“Being a party to a contract with the state of Illinois would require Catholic Charities to accept couples other than a married man and woman as adoptive and foster parents,” Lynch and Wiegert noted. “This would violate the teachings of the Catholic Church.”

That is why Catholic Charities “discontinued its current contracts with the state of Illinois,” and why it “cannot enter into contracts” with the state to provide such services in the future.

The change in state law will force Catholic Charities to lay off 42 caseworkers and 24 other employees, who have been overseeing 350 foster care and adoption cases. All of Catholic Charities' non-state funded services, including private adoptions, will continue after the transition.

Catholic Charities had previously sought a compromise which would have allowed its caseworkers to refer homosexual partners and unmarried heterosexual couples to other adoption agencies, while continuing their state-funded work in cases that did not violate Catholic principles.

But Lynch and Wiegert noted in their editorial that this kind of compromise still “would not have resolved the question of whether the civil unions law applies to religious entities providing state-funded services.”

“Nor would such an offer have prevented an aggrieved couple from filing suit against Catholic Charities when referred to another agency,” they pointed out.

In the end, they said, “Catholic Charities decided not to accept any state money, and to not enter into a contract with the state, because Catholic Charities will not compromise its moral teachings.”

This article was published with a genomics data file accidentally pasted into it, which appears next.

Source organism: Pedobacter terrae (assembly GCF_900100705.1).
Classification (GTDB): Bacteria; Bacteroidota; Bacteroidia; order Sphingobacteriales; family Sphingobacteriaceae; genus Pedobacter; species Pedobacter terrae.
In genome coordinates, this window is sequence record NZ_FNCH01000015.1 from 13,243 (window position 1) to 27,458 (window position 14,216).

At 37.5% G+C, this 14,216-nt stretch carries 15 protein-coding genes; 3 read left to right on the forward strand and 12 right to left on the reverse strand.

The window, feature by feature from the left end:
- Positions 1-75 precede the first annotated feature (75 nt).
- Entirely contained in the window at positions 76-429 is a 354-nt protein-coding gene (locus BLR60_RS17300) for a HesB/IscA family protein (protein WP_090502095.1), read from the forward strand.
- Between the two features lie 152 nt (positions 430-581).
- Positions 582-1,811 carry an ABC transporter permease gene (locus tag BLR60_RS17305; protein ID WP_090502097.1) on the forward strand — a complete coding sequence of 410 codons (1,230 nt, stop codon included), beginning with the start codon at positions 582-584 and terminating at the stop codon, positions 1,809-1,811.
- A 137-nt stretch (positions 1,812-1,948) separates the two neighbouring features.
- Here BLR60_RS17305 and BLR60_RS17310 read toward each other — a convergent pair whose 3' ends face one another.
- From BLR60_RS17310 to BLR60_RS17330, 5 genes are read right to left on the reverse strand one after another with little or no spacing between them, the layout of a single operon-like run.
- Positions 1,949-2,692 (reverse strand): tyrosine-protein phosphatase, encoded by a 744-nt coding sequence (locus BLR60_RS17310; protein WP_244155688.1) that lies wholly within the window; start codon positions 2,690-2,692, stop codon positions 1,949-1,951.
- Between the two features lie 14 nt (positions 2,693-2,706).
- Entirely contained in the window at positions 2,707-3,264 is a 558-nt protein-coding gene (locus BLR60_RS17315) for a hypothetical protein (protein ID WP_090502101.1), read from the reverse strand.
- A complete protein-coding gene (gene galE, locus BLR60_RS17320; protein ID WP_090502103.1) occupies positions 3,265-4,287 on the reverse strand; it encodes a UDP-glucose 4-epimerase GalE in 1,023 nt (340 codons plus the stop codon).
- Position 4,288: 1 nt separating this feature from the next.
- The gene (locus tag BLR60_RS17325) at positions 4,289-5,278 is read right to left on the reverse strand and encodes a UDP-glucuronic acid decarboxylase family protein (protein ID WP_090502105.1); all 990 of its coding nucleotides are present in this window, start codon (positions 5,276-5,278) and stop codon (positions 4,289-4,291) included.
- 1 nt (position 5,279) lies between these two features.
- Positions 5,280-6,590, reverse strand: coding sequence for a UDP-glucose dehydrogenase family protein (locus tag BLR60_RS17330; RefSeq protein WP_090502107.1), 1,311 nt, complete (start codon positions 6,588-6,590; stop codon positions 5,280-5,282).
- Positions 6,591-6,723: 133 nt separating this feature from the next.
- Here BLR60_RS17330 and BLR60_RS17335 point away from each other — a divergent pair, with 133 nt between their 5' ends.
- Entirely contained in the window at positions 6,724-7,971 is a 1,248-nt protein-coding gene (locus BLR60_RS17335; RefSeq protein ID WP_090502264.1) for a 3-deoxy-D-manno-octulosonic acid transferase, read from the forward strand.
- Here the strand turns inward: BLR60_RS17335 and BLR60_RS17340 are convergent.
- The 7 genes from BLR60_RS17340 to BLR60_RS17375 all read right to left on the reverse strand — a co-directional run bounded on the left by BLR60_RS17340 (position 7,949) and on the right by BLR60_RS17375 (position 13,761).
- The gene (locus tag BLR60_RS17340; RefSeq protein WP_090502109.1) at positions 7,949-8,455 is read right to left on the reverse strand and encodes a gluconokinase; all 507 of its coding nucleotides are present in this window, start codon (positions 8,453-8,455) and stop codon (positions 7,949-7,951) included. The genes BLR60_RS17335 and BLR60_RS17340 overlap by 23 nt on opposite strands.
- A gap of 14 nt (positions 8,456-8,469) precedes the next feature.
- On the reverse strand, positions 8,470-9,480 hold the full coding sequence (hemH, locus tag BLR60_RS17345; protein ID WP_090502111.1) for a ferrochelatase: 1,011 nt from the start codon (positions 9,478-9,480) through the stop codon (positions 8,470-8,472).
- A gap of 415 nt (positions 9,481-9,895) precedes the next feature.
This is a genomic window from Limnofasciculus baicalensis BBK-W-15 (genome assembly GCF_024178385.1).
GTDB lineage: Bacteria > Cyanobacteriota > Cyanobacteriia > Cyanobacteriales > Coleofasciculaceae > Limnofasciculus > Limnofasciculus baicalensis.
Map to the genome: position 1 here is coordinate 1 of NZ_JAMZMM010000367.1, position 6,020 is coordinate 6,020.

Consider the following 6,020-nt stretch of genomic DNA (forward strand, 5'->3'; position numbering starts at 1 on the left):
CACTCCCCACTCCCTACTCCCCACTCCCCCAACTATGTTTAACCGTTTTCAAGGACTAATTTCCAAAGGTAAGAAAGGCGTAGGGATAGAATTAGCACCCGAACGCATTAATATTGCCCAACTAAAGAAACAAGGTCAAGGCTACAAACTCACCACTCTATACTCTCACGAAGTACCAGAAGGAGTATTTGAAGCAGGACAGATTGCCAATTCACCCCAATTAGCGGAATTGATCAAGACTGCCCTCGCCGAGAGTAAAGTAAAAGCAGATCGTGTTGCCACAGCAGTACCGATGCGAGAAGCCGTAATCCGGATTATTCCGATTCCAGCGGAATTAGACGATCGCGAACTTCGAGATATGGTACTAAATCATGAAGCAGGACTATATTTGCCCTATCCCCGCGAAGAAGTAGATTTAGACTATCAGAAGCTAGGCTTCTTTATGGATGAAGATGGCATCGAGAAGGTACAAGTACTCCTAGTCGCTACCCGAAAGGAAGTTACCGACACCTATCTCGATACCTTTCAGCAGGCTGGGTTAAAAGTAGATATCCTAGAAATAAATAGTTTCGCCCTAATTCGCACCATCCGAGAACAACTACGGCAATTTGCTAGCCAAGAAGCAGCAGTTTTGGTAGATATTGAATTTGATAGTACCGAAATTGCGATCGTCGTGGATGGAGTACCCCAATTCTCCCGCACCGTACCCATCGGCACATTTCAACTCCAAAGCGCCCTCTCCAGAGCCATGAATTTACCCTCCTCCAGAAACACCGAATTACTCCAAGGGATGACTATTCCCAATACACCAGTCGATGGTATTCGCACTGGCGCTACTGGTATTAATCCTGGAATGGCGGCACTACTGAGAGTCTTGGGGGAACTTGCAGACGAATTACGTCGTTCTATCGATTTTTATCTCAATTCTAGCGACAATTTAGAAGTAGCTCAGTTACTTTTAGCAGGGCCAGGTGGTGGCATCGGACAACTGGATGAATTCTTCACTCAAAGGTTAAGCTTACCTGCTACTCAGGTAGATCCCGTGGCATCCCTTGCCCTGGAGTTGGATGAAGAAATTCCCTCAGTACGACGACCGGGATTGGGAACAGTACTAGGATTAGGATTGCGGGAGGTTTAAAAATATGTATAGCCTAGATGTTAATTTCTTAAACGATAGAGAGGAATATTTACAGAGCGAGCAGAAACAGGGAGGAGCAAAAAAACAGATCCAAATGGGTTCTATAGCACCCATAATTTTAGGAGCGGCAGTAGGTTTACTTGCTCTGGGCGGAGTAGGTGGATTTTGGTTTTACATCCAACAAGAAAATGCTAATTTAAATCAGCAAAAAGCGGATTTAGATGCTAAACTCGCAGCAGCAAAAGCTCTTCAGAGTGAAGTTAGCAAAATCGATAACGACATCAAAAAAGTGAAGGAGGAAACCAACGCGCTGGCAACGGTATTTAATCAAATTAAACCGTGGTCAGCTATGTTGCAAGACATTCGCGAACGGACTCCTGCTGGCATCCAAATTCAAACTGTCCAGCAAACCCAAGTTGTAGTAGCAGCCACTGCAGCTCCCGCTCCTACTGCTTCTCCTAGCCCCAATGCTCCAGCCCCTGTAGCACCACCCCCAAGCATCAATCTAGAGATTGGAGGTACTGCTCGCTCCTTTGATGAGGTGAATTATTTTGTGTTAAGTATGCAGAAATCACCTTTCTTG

It was ironic, they noted, for a Church ministry to be forced to discontinue its adoption partnership, for refusing to compromise the same faith that had brought the partnership into being.

The “very values for which we are being condemned,” they said, are those principles of faith by which “we are compelled to serve children and all those in need.”

“It is also because of these values,” they stated, “that we seek to put the interests of all those we serve above the whims of secular popularity.”

Illinois' other five dioceses are still weighing their options, to determine whether the same law will force them to sever government ties in the areas of adoption and foster care.

Other local laws establishing civil unions and homosexual “marriage” have forced Church agencies to restrict or discontinue adoption and foster care work in Boston and the District of Columbia. The Catholic Church in the United Kingdom no longer participates in adoption or foster care due to requirements in that country's same-sex “civil partnership” law.

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Vice President Biden meets in private with Pope Benedict

Vatican City, Jun 3, 2011 (CNA/EWTN News) - U.S. Vice President Joseph Biden met with Pope Benedict XVI in an unannounced visit to the Vatican, June 3. Both sides have been tight-lipped as to what was discussed.

“I have no comment. It was a totally private meeting and there will no communiqué,” Vatican spokesman Father Federico Lombardi, S.J., told CNA on June 3.

In fact the meeting wasn’t even listed on the Pope’s daily public schedule. One of the few give-aways was the heavy security surrounding the Port Sant’ Anna entrance to the Vatican all morning. Journalists covering the Pope’s meeting with Palestinian president Mahmoud Abbas also spotted Biden’s car at the Vatican.

Vice President Biden is in Rome to mark the 150th anniversary of the country’s unification. Although he is a Catholic, Biden has had a troubled relationship with the Church because of his stance on certain issues, such as abortion.